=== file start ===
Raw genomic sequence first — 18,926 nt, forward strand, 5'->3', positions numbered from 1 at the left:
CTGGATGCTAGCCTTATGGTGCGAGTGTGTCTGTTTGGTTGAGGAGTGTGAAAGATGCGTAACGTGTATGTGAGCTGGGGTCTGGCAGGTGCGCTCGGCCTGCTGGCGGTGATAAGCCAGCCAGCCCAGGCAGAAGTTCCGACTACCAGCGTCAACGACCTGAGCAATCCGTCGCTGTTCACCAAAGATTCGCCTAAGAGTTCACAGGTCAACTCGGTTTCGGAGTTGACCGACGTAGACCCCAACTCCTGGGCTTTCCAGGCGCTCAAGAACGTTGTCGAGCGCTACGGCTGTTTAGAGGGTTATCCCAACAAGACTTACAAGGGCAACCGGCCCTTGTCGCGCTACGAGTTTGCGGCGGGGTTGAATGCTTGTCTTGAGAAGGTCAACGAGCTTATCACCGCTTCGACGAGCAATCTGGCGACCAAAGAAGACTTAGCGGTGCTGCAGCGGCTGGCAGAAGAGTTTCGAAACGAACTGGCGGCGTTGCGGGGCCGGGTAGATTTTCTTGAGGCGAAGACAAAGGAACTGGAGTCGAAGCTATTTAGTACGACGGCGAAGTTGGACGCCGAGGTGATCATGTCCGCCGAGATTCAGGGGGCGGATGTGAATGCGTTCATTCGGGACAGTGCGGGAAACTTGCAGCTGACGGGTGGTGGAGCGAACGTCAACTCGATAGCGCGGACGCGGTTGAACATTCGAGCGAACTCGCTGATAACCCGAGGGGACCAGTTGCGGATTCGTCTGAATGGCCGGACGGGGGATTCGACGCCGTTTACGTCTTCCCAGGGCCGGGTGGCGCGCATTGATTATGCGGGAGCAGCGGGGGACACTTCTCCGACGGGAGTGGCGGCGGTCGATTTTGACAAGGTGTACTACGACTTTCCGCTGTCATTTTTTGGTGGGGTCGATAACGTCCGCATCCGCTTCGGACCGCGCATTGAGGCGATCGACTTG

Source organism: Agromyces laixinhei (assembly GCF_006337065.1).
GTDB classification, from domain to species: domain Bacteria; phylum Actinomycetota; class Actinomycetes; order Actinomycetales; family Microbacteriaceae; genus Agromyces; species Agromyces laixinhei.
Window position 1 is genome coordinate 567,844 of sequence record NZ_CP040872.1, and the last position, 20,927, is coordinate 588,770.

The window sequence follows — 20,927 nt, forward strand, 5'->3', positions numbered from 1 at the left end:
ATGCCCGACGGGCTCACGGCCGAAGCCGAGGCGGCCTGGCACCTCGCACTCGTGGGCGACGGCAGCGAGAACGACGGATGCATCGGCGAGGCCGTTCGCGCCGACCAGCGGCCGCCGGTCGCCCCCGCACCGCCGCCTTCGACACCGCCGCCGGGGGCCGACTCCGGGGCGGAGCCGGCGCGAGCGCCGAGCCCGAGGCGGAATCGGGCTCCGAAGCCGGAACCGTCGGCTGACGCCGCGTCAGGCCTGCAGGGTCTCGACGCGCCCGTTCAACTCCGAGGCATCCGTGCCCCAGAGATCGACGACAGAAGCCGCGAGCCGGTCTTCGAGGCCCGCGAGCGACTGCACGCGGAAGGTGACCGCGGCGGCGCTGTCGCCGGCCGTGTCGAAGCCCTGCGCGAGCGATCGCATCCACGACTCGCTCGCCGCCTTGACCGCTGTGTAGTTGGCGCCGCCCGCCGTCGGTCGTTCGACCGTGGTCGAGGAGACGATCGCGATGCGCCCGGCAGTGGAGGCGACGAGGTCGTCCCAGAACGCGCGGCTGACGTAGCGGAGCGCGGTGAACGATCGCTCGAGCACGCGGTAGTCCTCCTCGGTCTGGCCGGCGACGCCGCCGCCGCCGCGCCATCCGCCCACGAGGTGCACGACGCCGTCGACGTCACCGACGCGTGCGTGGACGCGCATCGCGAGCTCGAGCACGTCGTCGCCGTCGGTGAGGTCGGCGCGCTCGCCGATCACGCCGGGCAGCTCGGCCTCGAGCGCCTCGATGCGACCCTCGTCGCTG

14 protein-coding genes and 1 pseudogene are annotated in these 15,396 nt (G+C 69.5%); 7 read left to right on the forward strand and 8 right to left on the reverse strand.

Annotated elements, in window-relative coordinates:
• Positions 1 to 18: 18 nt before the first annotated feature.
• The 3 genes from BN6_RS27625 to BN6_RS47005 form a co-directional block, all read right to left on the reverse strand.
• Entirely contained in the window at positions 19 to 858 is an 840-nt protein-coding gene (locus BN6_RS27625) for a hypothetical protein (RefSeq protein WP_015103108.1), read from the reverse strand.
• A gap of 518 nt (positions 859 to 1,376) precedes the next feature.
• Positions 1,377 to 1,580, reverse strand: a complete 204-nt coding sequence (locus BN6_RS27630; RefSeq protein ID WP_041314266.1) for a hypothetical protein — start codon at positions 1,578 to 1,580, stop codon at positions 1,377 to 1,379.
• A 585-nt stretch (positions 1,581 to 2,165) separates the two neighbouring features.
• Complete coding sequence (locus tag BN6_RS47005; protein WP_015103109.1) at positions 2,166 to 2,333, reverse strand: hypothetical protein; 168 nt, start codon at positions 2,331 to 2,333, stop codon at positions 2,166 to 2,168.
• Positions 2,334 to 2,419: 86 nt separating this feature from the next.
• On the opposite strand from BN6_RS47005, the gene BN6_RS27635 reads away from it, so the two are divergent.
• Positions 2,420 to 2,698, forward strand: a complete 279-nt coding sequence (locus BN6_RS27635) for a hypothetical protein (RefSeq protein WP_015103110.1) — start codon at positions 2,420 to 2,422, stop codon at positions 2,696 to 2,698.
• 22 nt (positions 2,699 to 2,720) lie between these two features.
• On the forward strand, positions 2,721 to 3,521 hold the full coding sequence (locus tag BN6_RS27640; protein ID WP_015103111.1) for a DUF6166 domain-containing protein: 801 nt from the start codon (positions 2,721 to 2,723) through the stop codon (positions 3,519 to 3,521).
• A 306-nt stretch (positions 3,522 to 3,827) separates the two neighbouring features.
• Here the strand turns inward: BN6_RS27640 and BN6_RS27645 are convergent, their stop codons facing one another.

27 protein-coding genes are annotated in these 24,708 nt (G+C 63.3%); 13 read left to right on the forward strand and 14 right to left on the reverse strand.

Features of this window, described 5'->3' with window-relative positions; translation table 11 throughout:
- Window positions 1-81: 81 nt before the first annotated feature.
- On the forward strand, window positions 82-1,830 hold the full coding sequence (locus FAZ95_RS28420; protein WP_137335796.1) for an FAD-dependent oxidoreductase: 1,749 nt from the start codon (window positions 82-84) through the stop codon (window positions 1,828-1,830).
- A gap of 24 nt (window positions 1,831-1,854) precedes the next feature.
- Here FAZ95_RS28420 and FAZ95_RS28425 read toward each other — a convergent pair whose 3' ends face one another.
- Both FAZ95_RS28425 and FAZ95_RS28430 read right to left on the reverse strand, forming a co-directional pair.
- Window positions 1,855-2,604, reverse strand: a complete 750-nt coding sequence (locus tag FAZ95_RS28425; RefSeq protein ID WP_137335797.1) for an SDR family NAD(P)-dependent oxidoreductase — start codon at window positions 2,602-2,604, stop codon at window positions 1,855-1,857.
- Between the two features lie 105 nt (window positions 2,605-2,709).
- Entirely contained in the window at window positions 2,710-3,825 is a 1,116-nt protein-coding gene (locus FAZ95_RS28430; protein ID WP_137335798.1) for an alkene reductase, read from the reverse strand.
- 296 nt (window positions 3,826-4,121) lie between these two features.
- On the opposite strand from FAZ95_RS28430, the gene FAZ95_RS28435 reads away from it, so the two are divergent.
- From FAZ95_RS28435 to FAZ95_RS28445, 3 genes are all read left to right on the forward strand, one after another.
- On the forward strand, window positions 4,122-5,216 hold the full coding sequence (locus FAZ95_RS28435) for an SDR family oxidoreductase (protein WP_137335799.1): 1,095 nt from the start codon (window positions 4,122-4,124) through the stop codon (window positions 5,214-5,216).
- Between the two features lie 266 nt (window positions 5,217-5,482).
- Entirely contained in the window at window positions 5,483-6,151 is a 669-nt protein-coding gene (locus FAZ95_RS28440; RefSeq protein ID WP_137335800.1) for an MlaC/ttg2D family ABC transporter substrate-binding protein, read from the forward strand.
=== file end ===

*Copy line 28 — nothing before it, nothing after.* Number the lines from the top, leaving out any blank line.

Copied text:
- A gap of 24 nt (window positions 1,831-1,854) precedes the next feature.